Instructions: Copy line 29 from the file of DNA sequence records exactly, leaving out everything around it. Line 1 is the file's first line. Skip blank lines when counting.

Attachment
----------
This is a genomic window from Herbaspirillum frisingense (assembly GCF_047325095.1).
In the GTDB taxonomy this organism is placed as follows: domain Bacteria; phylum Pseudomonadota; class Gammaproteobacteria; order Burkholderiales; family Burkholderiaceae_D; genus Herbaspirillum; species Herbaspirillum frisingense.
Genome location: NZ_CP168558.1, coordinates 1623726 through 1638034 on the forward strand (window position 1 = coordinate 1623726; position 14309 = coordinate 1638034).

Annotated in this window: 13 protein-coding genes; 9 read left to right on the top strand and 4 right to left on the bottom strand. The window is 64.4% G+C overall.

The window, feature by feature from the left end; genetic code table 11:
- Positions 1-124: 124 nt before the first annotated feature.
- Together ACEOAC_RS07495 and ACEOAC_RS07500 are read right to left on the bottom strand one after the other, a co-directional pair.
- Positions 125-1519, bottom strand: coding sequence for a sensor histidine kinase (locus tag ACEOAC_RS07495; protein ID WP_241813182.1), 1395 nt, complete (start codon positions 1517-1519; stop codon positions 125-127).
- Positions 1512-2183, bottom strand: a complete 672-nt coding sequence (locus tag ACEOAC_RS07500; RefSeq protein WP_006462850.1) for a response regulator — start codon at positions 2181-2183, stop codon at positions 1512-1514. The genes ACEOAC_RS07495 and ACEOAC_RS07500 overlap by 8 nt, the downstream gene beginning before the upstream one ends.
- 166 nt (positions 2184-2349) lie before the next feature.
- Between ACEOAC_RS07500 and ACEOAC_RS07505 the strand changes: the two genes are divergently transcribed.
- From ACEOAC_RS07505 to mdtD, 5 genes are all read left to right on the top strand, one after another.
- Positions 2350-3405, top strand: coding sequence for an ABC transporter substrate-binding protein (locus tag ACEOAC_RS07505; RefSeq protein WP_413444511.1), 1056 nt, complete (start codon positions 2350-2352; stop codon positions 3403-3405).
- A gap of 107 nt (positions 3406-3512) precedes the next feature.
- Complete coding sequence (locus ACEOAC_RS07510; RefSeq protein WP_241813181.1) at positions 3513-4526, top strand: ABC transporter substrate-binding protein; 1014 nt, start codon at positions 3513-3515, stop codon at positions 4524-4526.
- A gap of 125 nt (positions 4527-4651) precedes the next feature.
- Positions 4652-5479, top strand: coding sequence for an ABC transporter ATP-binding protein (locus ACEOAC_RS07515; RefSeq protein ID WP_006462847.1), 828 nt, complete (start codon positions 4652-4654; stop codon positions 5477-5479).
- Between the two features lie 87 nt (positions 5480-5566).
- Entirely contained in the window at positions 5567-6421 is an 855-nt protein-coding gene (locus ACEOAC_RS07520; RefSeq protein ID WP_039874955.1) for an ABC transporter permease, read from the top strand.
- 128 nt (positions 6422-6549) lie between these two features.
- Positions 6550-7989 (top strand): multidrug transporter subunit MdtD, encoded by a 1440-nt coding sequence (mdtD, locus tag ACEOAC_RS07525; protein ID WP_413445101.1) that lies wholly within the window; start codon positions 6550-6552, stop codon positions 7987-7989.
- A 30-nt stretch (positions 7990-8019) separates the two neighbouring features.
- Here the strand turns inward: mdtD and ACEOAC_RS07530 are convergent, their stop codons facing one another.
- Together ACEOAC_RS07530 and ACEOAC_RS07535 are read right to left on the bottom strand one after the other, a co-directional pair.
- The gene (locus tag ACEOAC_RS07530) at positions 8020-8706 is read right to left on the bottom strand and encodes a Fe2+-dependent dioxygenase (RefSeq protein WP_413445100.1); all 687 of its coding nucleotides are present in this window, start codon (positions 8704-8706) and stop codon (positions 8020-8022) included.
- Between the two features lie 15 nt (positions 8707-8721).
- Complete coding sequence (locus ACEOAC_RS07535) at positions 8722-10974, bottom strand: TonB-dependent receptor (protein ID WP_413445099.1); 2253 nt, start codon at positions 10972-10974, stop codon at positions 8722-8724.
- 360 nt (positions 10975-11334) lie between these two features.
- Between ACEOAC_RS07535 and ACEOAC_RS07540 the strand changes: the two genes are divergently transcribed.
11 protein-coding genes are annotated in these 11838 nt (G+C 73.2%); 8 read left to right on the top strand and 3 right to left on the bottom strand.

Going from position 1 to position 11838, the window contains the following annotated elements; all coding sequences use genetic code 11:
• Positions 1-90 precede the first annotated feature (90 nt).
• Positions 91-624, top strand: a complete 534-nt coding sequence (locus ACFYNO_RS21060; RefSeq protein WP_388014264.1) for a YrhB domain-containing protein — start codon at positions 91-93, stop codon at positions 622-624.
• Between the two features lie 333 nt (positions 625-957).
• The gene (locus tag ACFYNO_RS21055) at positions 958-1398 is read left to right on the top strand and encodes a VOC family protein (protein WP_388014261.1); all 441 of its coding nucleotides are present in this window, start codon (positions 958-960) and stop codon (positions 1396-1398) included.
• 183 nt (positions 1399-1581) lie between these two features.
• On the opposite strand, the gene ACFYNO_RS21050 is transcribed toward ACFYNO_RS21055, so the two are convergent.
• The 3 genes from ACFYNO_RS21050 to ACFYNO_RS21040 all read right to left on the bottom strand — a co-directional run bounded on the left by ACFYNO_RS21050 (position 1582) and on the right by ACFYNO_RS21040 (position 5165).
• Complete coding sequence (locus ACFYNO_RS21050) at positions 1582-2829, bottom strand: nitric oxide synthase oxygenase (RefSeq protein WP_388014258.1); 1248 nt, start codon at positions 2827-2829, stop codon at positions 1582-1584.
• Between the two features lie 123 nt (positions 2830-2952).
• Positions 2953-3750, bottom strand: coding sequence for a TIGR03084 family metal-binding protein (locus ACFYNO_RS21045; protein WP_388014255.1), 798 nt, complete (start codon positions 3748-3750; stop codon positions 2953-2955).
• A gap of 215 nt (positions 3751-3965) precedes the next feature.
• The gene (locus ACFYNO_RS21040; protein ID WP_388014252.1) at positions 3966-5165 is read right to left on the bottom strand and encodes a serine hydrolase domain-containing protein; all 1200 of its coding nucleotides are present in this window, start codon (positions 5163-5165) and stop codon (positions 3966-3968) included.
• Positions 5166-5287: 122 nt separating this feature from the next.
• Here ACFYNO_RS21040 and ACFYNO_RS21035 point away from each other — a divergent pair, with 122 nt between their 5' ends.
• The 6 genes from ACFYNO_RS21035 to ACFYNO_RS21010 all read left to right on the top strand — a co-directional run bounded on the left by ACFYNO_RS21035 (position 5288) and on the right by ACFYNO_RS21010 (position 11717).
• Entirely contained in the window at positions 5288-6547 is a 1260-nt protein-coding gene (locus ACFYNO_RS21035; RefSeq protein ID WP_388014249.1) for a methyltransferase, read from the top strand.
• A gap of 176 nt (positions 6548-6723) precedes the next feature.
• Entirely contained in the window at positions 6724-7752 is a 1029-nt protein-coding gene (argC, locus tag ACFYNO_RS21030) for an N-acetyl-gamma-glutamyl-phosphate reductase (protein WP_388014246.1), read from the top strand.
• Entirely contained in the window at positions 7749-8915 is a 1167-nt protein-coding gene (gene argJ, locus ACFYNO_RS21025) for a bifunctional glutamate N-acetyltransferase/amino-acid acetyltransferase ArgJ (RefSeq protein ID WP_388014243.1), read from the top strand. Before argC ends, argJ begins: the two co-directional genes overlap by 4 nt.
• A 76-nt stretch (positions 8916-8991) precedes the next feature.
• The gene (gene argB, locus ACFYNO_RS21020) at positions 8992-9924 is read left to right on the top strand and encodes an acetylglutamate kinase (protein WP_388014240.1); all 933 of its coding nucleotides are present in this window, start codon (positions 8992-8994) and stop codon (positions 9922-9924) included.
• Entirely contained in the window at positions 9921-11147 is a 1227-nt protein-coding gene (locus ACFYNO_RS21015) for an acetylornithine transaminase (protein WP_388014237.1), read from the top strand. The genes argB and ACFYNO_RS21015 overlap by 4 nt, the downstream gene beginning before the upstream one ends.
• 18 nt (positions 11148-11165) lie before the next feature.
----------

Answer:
- Between ACEOAC_RS07535 and ACEOAC_RS07540 the strand changes: the two genes are divergently transcribed.